Unpaid work and caring for others can be emotionally exhausting, but leisure activities, through possibilities for recovery, can help alleviate this exhaustion. Some studies support a link between time spent on caring for children or relatives and emotional exhaustion (Bekker et al., 2005; Drake et al., 2019). However, other studies do not show these patterns (Harryson et al., 2012; Sonnentag & Zijlstra, 2006). Several studies have shown associations between leisure activities and positive health outcomes, such as subjective well-being (Kuykendall et al., 2015). With regard to the link to depressive symptoms, the majority of studies concern the beneficial effects of leisure activities on individuals suffering from depression (Manos et al., 2010). However, to the best of our knowledge, the association between leisure activities and depressive symptoms in a non-depressed sample has not been well studied and teachers has not been the focus. As an exception to the former, a cross-sectional study (Pressman et al., 2009) found that the amount of time spent on enjoyable leisure activities was negatively associated with depressive symptoms.
The Current Study
Overall, research focusing on gender differences in adverse working conditions and mental health among teachers is limited (Collie et al., 2020). At best, studies have controlled for gender (Bradley, 2007; Feuerhahn et al., 2013; Gluschkoff et al., 2016; Näring et al., 2006). An exception is a study that showed that poor work-time control increased the odds of psychological distress among female teachers but not male teachers (Ala-Mursula et al., 2002). The limited work that does exist tends to show inconsistent patterns. The aim of the present study is to clarify existing work by testing a set of nine hypotheses:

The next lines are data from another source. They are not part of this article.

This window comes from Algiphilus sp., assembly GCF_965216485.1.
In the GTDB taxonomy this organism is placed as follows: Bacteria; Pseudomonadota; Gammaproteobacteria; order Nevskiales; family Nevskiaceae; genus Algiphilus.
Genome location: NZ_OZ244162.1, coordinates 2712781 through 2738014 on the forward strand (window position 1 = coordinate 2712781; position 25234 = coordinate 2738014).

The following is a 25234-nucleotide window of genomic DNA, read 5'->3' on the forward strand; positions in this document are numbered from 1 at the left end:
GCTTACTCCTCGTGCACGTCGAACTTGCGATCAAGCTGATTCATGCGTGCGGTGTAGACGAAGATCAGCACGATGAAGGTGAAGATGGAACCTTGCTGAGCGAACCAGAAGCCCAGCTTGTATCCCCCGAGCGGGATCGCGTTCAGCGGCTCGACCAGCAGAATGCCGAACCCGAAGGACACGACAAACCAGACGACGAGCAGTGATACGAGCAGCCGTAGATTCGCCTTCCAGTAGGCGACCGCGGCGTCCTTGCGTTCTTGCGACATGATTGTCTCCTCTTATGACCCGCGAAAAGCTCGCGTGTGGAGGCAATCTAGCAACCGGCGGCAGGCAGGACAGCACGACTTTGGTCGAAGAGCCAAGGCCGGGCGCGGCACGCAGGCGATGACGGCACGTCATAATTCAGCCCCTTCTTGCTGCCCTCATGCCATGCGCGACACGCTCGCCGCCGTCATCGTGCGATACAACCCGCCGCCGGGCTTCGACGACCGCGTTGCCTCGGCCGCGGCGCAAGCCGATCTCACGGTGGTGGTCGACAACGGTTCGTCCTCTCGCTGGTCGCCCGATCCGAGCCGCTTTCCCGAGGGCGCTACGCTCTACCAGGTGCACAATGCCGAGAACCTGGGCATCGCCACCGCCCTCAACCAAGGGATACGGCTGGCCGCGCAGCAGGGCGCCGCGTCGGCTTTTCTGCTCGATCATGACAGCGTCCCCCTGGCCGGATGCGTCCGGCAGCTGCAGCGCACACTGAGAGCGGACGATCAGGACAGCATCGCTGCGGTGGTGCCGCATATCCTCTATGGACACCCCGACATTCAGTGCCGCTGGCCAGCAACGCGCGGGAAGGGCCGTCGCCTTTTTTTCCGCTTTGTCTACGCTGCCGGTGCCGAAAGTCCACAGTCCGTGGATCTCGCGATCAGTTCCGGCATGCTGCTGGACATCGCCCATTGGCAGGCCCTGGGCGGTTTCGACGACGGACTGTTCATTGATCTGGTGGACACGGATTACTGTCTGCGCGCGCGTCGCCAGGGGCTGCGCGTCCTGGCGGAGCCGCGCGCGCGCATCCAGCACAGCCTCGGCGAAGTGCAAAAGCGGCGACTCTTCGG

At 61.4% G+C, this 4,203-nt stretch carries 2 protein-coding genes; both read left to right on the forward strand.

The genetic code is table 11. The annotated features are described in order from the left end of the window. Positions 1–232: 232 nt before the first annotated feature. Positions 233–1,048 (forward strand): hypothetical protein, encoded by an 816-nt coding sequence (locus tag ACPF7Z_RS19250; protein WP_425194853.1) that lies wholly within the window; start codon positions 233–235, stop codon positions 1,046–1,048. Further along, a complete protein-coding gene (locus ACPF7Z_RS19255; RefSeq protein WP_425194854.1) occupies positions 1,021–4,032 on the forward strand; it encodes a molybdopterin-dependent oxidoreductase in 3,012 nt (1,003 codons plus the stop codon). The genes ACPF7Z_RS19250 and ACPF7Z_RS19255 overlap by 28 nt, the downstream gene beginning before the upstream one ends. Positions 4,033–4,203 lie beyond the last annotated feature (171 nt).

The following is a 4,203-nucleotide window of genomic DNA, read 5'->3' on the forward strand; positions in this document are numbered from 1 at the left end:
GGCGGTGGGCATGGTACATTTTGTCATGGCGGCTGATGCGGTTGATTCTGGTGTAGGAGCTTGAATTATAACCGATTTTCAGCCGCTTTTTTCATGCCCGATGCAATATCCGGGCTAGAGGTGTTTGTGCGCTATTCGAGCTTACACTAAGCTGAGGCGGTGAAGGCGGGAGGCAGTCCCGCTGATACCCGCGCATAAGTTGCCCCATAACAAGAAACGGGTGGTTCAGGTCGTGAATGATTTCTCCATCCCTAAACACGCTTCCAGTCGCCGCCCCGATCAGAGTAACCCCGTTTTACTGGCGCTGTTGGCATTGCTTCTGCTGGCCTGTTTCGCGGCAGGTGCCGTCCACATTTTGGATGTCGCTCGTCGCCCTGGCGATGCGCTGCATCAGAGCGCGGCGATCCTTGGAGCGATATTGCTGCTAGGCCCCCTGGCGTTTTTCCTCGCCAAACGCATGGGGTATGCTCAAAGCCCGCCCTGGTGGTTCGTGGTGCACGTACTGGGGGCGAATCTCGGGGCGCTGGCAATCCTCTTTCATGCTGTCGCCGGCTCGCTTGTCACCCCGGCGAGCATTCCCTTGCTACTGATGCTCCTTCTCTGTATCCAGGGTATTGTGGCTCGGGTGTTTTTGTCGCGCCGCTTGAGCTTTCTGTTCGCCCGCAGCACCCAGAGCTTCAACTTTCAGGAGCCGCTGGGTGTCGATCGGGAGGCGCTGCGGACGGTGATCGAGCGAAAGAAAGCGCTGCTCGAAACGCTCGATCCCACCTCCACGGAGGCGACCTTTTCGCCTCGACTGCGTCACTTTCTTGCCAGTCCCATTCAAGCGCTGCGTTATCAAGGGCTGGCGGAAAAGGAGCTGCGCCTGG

Hypothesis 1: Female teachers would report higher levels of depressive symptoms both (a) at baseline and (b) over a ten-year period, compared to male teachers.
Hypothesis 2: Female teachers would report higher levels of quantitative work demands both (a) at baseline and (b) over a ten-year period.
Hypothesis 3: Female teachers would report higher levels of emotional demands both (a) at baseline and (b) over a ten-year period, compared to male teachers.
Hypothesis 4: Female teachers would report lower levels of decision authority both (a) at baseline and (b) over time, compared to male teachers.
Hypothesis 5: Female teachers would report lower levels of work-time control both (a) at baseline and (b) over a ten-year period, compared to male teachers.
Hypothesis 6: Female teachers would report doing more hours of unpaid work both (a) at baseline and (b) over an eight-year period, compared to male teachers.
Hypothesis 7: Female teachers would spend less time on leisure activities both (a) at baseline and (b) over an eight-year period, compared to male teachers.
Hypothesis 8: Among teachers, (a) higher quantitative work demands, (b) higher emotional demands, (c) lower decision authority, and (d) lower work-time control would be associated with higher depressive symptoms at baseline. Also, their slopes over time will be correlated.
Hypothesis 9: Among teachers, a) higher demands in the home sphere (i.e., unpaid work) will be associated with higher levels of depressive symptoms, b) whereas higher resources in the home sphere (i.e., leisure activities) will be associated with lower levels of depressive symptoms at baseline. Also, their slopes over time will be correlated.